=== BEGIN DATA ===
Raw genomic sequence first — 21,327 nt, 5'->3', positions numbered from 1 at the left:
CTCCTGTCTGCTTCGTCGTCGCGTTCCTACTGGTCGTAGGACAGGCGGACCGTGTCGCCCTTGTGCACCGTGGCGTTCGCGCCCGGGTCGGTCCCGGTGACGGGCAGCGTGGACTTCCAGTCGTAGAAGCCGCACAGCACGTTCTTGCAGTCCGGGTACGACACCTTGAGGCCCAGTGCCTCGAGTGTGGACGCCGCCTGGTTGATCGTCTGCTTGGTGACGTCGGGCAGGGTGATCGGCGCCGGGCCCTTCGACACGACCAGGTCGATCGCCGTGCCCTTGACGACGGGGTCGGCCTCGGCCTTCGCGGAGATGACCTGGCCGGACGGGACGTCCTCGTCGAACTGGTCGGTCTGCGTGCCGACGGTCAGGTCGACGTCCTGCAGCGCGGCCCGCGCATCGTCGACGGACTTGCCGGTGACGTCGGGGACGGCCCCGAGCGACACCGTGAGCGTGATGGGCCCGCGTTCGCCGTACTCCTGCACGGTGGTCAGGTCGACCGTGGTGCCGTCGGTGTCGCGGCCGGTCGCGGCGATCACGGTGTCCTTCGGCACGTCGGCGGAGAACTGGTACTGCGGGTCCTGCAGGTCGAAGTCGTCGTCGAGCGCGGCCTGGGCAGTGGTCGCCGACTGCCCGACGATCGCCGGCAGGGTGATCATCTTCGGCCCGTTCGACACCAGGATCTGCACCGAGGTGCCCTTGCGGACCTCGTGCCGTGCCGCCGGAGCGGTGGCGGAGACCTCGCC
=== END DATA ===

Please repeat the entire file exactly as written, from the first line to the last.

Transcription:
Raw genomic sequence first — 21,327 nt, 5'->3', positions numbered from 1 at the left:
CTCCTGTCTGCTTCGTCGTCGCGTTCCTACTGGTCGTAGGACAGGCGGACCGTGTCGCCCTTGTGCACCGTGGCGTTCGCGCCCGGGTCGGTCCCGGTGACGGGCAGCGTGGACTTCCAGTCGTAGAAGCCGCACAGCACGTTCTTGCAGTCCGGGTACGACACCTTGAGGCCCAGTGCCTCGAGTGTGGACGCCGCCTGGTTGATCGTCTGCTTGGTGACGTCGGGCAGGGTGATCGGCGCCGGGCCCTTCGACACGACCAGGTCGATCGCCGTGCCCTTGACGACGGGGTCGGCCTCGGCCTTCGCGGAGATGACCTGGCCGGACGGGACGTCCTCGTCGAACTGGTCGGTCTGCGTGCCGACGGTCAGGTCGACGTCCTGCAGCGCGGCCCGCGCATCGTCGACGGACTTGCCGGTGACGTCGGGGACGGCCCCGAGCGACACCGTGAGCGTGATGGGCCCGCGTTCGCCGTACTCCTGCACGGTGGTCAGGTCGACCGTGGTGCCGTCGGTGTCGCGGCCGGTCGCGGCGATCACGGTGTCCTTCGGCACGTCGGCGGAGAACTGGTACTGCGGGTCCTGCAGGTCGAAGTCGTCGTCGAGCGCGGCCTGGGCAGTGGTCGCCGACTGCCCGACGATCGCCGGCAGGGTGATCATCTTCGGCCCGTTCGACACCAGGATCTGCACCGAGGTGCCCTTGCGGACCTCGTGCCGTGCCGCCGGAGCGGTGGCGGAGACCTCGCC